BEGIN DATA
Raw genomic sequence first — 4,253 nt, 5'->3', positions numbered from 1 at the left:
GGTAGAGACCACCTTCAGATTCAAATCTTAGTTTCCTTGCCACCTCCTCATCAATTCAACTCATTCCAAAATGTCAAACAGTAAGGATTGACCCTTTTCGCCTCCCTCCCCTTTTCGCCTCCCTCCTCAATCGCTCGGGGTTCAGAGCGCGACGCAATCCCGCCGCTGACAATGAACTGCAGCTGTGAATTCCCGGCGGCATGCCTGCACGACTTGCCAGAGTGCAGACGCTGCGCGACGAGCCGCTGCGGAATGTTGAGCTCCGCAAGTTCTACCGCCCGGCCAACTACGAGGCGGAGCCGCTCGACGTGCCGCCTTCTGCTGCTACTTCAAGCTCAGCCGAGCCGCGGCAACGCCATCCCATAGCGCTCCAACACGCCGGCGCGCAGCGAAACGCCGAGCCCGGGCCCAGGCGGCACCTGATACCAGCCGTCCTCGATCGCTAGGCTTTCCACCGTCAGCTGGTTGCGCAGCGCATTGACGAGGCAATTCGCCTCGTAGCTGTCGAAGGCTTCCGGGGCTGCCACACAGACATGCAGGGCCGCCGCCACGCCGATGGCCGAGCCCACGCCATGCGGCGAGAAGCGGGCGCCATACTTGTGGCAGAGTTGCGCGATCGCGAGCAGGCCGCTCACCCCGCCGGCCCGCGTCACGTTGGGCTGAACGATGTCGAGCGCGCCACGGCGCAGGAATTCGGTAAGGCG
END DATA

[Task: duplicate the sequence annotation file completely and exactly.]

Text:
Raw genomic sequence first — 4,253 nt, 5'->3', positions numbered from 1 at the left:
GGTAGAGACCACCTTCAGATTCAAATCTTAGTTTCCTTGCCACCTCCTCATCAATTCAACTCATTCCAAAATGTCAAACAGTAAGGATTGACCCTTTTCGCCTCCCTCCCCTTTTCGCCTCCCTCCTCAATCGCTCGGGGTTCAGAGCGCGACGCAATCCCGCCGCTGACAATGAACTGCAGCTGTGAATTCCCGGCGGCATGCCTGCACGACTTGCCAGAGTGCAGACGCTGCGCGACGAGCCGCTGCGGAATGTTGAGCTCCGCAAGTTCTACCGCCCGGCCAACTACGAGGCGGAGCCGCTCGACGTGCCGCCTTCTGCTGCTACTTCAAGCTCAGCCGAGCCGCGGCAACGCCATCCCATAGCGCTCCAACACGCCGGCGCGCAGCGAAACGCCGAGCCCGGGCCCAGGCGGCACCTGATACCAGCCGTCCTCGATCGCTAGGCTTTCCACCGTCAGCTGGTTGCGCAGCGCATTGACGAGGCAATTCGCCTCGTAGCTGTCGAAGGCTTCCGGGGCTGCCACACAGACATGCAGGGCCGCCGCCACGCCGATGGCCGAGCCCACGCCATGCGGCGAGAAGCGGGCGCCATACTTGTGGCAGAGTTGCGCGATCGCGAGCAGGCCGCTCACCCCGCCGGCCCGCGTCACGTTGGGCTGAACGATGTCGAGCGCGCCACGGCGCAGGAATTCGGTAAGGCG